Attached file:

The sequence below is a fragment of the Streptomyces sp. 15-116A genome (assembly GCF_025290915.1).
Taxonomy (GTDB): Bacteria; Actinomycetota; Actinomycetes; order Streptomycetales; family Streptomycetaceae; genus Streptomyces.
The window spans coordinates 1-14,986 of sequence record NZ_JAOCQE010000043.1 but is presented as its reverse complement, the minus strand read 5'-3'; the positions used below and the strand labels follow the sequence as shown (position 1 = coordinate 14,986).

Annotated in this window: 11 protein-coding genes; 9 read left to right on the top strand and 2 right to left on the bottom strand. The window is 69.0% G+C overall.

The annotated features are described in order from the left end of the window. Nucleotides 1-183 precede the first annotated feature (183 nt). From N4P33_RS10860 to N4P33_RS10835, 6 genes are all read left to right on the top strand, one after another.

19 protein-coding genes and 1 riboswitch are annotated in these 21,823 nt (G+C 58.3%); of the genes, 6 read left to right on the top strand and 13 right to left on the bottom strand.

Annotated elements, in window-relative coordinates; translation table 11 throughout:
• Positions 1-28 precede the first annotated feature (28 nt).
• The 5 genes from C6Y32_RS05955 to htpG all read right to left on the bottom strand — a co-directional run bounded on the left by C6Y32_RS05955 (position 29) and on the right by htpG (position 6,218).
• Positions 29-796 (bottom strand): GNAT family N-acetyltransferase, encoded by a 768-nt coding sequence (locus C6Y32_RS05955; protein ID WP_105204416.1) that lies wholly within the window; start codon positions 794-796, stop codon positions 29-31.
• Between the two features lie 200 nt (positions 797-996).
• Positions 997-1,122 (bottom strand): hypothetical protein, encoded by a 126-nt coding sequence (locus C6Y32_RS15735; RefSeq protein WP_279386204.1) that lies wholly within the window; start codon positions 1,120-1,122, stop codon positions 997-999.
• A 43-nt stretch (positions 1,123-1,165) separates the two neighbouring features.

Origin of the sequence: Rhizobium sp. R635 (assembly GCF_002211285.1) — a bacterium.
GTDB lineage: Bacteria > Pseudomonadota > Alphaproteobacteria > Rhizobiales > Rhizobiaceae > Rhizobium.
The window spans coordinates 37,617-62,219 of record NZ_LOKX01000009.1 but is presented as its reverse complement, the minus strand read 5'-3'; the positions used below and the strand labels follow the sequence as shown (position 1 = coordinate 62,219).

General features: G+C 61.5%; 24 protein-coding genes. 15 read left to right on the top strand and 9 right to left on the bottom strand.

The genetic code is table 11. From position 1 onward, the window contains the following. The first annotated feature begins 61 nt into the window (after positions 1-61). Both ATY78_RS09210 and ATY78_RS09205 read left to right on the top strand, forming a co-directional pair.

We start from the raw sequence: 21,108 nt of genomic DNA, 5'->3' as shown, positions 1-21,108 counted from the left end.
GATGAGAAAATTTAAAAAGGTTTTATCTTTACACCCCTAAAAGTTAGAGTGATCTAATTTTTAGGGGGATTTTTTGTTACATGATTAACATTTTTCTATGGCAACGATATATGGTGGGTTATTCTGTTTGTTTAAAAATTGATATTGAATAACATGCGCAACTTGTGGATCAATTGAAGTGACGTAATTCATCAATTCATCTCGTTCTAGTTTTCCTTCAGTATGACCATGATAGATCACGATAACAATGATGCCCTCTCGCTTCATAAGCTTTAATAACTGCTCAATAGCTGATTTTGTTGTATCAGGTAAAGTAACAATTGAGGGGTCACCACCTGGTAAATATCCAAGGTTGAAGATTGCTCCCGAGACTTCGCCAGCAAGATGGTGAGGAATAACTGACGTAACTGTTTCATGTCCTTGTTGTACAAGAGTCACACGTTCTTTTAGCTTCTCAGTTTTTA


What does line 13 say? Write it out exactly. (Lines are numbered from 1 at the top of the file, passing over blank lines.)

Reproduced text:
• A 43-nt stretch (positions 1,123-1,165) separates the two neighbouring features.